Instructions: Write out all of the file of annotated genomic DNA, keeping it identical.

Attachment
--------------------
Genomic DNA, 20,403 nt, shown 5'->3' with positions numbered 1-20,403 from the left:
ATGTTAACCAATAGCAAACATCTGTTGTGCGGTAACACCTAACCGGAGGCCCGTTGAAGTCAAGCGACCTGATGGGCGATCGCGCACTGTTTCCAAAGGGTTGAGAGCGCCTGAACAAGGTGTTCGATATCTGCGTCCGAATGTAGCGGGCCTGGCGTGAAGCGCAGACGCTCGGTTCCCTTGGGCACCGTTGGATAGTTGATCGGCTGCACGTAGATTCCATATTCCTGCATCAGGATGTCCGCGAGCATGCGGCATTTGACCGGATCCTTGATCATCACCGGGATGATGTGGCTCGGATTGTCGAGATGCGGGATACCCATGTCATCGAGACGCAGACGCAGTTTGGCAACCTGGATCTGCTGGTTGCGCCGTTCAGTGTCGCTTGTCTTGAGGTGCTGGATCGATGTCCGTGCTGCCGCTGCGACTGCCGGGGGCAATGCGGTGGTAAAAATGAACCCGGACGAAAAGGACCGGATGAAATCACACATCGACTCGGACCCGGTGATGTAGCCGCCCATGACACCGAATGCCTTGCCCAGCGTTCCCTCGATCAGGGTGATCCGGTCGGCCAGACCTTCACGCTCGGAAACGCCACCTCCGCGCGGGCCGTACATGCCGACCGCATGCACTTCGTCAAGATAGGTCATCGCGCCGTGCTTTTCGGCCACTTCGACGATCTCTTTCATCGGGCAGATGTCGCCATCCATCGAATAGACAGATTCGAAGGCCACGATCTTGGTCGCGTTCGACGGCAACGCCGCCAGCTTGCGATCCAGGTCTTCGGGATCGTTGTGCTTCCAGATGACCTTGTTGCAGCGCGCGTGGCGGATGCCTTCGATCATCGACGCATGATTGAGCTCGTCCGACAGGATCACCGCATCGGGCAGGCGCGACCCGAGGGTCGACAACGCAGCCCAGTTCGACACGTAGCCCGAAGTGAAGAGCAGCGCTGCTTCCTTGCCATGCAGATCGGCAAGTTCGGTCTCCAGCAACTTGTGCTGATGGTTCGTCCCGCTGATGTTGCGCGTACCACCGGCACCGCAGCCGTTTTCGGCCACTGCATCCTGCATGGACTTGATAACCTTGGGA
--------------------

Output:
Genomic DNA, 20,403 nt, shown 5'->3' with positions numbered 1-20,403 from the left:
ATGTTAACCAATAGCAAACATCTGTTGTGCGGTAACACCTAACCGGAGGCCCGTTGAAGTCAAGCGACCTGATGGGCGATCGCGCACTGTTTCCAAAGGGTTGAGAGCGCCTGAACAAGGTGTTCGATATCTGCGTCCGAATGTAGCGGGCCTGGCGTGAAGCGCAGACGCTCGGTTCCCTTGGGCACCGTTGGATAGTTGATCGGCTGCACGTAGATTCCATATTCCTGCATCAGGATGTCCGCGAGCATGCGGCATTTGACCGGATCCTTGATCATCACCGGGATGATGTGGCTCGGATTGTCGAGATGCGGGATACCCATGTCATCGAGACGCAGACGCAGTTTGGCAACCTGGATCTGCTGGTTGCGCCGTTCAGTGTCGCTTGTCTTGAGGTGCTGGATCGATGTCCGTGCTGCCGCTGCGACTGCCGGGGGCAATGCGGTGGTAAAAATGAACCCGGACGAAAAGGACCGGATGAAATCACACATCGACTCGGACCCGGTGATGTAGCCGCCCATGACACCGAATGCCTTGCCCAGCGTTCCCTCGATCAGGGTGATCCGGTCGGCCAGACCTTCACGCTCGGAAACGCCACCTCCGCGCGGGCCGTACATGCCGACCGCATGCACTTCGTCAAGATAGGTCATCGCGCCGTGCTTTTCGGCCACTTCGACGATCTCTTTCATCGGGCAGATGTCGCCATCCATCGAATAGACAGATTCGAAGGCCACGATCTTGGTCGCGTTCGACGGCAACGCCGCCAGCTTGCGATCCAGGTCTTCGGGATCGTTGTGCTTCCAGATGACCTTGTTGCAGCGCGCGTGGCGGATGCCTTCGATCATCGACGCATGATTGAGCTCGTCCGACAGGATCACCGCATCGGGCAGGCGCGACCCGAGGGTCGACAACGCAGCCCAGTTCGACACGTAGCCCGAAGTGAAGAGCAGCGCTGCTTCCTTGCCATGCAGATCGGCAAGTTCGGTCTCCAGCAACTTGTGCTGATGGTTCGTCCCGCTGATGTTGCGCGTACCACCGGCACCGCAGCCGTTTTCGGCCACTGCATCCTGCATGGACTTGATAACCTTGGGA